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The story revolves around Phillippe’s experience of poverty and ethnic segregation in New York City, one of the most expensive cities in the world. Phillippe is a University professor who sets out for the El Barrio neighborhood in East Harlem in order to research and write a book on his experience of poverty and racial segregation hence the birth of the book titled “In Search of Respect.” His aim is to make the mainstream society comprehend the inner-city problems. The book mainly revolves around crack dealer’s daily activities in the El Barrio neighborhood. Phillippe specifies that the book is not about crack or drugs but rather states that drugs in the inner city are a “symptom” of social marginalization and alienation. The social and economic challenges that the people of El Barrio face are not only a product of their actions but also of a greater set of events and structural framework of which they are a part. In fact, Phillippe asserts that selling drugs and involvement of the locals in underground economic activities enabled them to access the essentials the poor people would not be able to access were it not for these crimes. On arrival in El Barrio in 1985, Phillippe notes that there was no crack cocaine in the area but as time progressed the method of cooking up the drug was embraced by the locals. In the book Phillippe mainly focuses on the underground economy which is the most popular technique that the locals use to earn a living. From the conversations with the drug dealers, it is clear that most of these individuals resorted to selling and abusing drugs after being frustrated from achieving their dreams using legal means. Resorting to peddling and using drugs could be due to lack of education or legal papers which one requires in order to run a legal business. The immigrants started working in factories from the low ages such as twelve years old.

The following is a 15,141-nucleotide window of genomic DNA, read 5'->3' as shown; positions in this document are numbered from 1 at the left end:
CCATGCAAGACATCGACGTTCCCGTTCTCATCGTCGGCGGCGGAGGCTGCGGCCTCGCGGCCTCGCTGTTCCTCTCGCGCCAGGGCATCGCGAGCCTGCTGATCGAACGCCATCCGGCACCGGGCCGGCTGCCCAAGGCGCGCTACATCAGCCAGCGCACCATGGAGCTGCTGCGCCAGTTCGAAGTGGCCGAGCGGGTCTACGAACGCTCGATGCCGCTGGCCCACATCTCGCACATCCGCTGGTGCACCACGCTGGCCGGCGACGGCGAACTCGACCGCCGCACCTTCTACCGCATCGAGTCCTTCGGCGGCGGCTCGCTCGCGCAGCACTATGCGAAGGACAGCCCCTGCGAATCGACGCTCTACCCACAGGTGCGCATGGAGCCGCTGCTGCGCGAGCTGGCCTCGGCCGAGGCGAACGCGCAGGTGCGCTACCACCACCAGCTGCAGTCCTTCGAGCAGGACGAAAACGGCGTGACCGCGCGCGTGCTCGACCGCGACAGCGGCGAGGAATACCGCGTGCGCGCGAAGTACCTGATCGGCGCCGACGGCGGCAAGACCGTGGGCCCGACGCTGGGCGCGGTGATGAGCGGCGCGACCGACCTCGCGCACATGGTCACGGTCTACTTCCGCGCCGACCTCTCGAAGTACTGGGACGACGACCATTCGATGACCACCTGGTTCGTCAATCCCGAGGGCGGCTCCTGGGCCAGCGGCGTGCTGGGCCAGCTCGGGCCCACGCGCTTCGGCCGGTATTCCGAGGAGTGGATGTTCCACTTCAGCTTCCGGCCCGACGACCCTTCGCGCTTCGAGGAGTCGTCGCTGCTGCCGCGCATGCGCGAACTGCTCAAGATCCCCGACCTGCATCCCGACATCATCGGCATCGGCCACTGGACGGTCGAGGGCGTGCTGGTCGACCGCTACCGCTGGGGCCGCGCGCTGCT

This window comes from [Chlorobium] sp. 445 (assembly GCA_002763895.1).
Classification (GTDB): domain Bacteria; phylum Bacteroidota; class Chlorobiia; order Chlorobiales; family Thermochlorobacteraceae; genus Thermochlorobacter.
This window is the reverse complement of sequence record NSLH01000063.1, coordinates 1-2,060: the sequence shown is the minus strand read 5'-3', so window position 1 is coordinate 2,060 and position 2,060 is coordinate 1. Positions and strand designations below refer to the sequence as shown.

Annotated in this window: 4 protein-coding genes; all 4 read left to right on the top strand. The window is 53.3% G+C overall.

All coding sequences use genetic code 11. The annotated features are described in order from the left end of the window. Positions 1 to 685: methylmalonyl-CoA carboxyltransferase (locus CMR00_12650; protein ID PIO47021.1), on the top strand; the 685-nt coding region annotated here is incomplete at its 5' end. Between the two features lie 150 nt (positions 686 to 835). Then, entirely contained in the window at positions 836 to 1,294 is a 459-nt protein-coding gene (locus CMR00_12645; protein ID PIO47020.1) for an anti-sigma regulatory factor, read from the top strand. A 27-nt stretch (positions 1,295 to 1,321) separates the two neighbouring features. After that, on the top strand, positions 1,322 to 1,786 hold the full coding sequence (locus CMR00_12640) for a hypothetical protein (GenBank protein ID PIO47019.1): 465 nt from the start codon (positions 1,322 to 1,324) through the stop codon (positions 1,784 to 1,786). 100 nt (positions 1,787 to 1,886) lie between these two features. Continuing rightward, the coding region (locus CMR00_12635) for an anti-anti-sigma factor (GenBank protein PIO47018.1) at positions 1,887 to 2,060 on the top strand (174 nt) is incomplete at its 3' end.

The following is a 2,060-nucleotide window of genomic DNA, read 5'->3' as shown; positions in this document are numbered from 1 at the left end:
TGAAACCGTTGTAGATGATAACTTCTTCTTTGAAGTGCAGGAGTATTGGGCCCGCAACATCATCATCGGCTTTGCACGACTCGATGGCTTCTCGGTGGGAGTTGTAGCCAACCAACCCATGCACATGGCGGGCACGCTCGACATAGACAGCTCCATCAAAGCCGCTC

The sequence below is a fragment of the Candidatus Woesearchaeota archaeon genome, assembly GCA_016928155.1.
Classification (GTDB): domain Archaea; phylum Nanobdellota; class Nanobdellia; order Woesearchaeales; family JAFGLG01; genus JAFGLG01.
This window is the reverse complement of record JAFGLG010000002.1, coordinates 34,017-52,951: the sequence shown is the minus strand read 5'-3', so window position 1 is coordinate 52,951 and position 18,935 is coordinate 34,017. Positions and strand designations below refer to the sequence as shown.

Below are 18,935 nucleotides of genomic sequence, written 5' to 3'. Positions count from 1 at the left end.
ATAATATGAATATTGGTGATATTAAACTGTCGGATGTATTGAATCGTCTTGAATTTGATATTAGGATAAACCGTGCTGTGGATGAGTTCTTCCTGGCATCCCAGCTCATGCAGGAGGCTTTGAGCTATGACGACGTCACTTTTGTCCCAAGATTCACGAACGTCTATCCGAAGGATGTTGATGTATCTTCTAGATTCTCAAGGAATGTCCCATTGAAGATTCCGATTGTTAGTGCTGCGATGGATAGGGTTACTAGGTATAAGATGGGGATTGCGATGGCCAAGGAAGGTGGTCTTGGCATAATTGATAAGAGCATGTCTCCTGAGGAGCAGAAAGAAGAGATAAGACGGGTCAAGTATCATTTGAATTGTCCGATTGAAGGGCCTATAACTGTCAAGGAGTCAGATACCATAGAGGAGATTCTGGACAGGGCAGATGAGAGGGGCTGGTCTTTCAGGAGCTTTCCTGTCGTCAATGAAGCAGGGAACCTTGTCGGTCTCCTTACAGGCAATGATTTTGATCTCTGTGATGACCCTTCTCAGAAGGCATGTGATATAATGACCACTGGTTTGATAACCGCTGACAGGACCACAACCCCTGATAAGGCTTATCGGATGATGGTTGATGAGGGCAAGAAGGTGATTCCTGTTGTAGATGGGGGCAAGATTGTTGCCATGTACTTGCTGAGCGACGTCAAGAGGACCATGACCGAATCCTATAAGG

Since the 1950s through the 1980s the Puerto Ricans were trapped in the most vulnerable niche of factory-based economy that was rapidly replaced by service industries. This led to the decrease in factory jobs and the people who were working in these factories had to find a way to survive. The story is fascinating as we get to journey into the minds of drug dealers, explore the dynamics of street culture, get a firsthand insight into racism, violence, economic marginalization, police brutality, lack of cultural capital and stereotypes that revolve around life in ghettos such as El Barrio. These themes help us familiarize with the life in El Barrio and comprehend the struggles that the locals deal with on a day to day basis thus explaining urban poverty. Themes Violence is highly observed from one scene to another in this text. According to Primo (manager of the Game Room crack house) and Caesar (Primo’s lookout), it is important to be mean or perform acts that could be viewed as self-destructive in order to keep the locals from “testing” you. Respect and loyalty are reinforced by fear in that once the community fears you, there is a better chance that one will encounter lesser problems while going about their daily activities. Ray, the owner of a network of crack houses uses violence to prevent his employees or business partners from ripping him off. In Phillippe’s words, “upward mobility requires systematic and effective use of violence against just about anyone including self.” For instance, Ray publicly threatens the professor for exposing his weakness of being illiterate in one of their initial interactions. The professor did not know that Ray could not read and he did not intend to embarrass Ray in front of his employees and the consequence of this action was him being banned from being seen in any of the crack houses for several months.